Walking up the ramp at Gillette Stadium, a familiar feeling came over me.
Almost involuntarily, my legs felt like they were walking less and pulling me more, pulling me toward my seat, toward what was awaiting at the top of the ramp.
I’ve felt it countless times at countless games.
I just wasn’t sure I was going to feel it this time.
Assuming it was warm enough — which is to say I wasn’t at home in the Northeast — I’d watch 8-year-olds play baseball on Christmas morning.
Unless it’s the Red Sox playing to win the World Series, not only will I watch baseball whenever, but it almost doesn’t matter what level. I don’t get quite as excited for an A-ball game in Lowell as I do for Yankee Stadium, but my legs start moving a little faster the closer I get to the ballpark.
Soccer, however, has been toward the other end of the spectrum. I’ve only been a regular watcher for about the past 10 years, and I’m not at that “watch anything, anywhere” phase yet. Basically, I watch the big international matches and the English Premier League.
So even though the New England Revolution Major League Soccer team is less than an hour away, I had never gone to a game, and only watched games in bits and pieces on TV. I knew I should give it a try, but hadn’t been motivated enough yet.
After all, one of the best leagues in the world was on my television every weekend; I wasn’t ready yet for a league that seemed made up of players who either couldn’t make it in one of the top leagues or former stars getting one last high-paying gig, especially since Steven Gerrard never played at New England during his time in MLS.
But then one of my wife’s coworkers got tickets to New England’s game against Montreal, and when she invited us to go, I didn’t hesitate to say yes.
After all, it was still a game.
Granted, I didn’t know much about either team, just that the Revs weren’t very good, play games in a football stadium where a good crowd still meant it was two-thirds empty because they haven’t found a place for a soccer stadium yet and finally just broke ground for a training facility.
However, I wanted to go in with an open mind, wanting the answer to one question.
If I went once, would I want to go again?
Aside from a Liverpool exhibition at Fenway Park, the only professional soccer game I had ever been to was at Fulham during a trip to London five years ago.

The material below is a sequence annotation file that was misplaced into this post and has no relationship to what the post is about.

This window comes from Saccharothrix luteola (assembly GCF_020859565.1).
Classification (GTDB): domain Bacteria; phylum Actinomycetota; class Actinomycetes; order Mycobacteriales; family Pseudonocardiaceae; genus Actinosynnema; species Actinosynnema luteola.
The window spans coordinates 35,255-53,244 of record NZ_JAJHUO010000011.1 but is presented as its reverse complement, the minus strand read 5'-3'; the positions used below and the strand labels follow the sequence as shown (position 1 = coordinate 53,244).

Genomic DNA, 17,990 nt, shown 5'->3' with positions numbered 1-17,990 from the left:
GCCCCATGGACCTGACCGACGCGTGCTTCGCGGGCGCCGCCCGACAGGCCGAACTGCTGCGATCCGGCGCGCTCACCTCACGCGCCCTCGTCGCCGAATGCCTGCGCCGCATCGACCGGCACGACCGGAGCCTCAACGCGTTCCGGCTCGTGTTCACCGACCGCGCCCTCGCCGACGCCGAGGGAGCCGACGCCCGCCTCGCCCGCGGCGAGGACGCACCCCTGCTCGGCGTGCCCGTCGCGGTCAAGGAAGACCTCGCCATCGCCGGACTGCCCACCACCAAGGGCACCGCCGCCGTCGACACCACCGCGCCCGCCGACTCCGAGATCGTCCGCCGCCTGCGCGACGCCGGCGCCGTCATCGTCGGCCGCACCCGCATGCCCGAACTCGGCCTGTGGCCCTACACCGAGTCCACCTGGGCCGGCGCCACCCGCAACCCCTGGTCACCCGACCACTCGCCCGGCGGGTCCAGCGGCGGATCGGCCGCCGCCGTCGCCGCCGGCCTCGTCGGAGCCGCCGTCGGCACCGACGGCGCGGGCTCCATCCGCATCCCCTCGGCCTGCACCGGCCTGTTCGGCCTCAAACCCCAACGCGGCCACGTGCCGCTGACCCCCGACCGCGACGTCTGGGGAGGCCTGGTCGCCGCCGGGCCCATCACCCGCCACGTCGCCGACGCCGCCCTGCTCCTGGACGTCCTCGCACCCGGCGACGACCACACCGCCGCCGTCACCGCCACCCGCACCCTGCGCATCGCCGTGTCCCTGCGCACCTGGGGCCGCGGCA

It seemed like the classic English football experience — get off the train, stroll through the park to get to the classic ground smack-dab in the middle of a neighborhood.
This … this was not that.
This was driving to Patriot Place, a shopping, entertainment and restaurant complex (our pregame meal was at an Italian restaurant; it was quite good), with Gillette Stadium as the anchor.
The stadium is large, modern, pristine; Outside, there was a place for children to play while country singer Ashley Jordan (I had never heard of her) performed.
So it was different, but that’s all it was … different. For where they are, it worked just fine.
What about the game, though?
For a half, it was pretty dire stuff. However, it didn’t feel dire in the sense of “wow, these guys are really terrible,” but just that these were two teams having trouble finding a way to generate offense.
And you can see that anywhere.
But it was still fun. There was still the anticipation that maybe this possession would generate a good scoring chance. The crowd was maybe 10,000 for the last game of the season on a chilly evening, but everyone seemed to be having a good time, especially the Montreal fans in the corner above us. (I read later on that it was actually 28,000, even though I thought soccer capacity was only 20,000. This shows that 28,000 in a football stadium looks puny, and that I’m absolutely terrible at guessing attendance.)
They clearly had the best of both linguistic worlds, chanting most of the game in French, yet able to curse at the officials in English when the situation warranted.
Speaking of dire offenses, the Fulham-Stoke game we went to in London was a slog before Fulham scored late, and this one looked like it could be headed for scoreless tie until, all of a sudden, things opened up in the second half.
Maybe it was Montreal realizing they had to win to have a shot at the playoffs, but the chances started to come, and finally, Diego Fagundez got the goal we had been waiting for.
There was much rejoicing.
So now that I’ve gone, will I want to go again?
Definitely. It was a great time.
Hopefully, the Revolution will be better next season.
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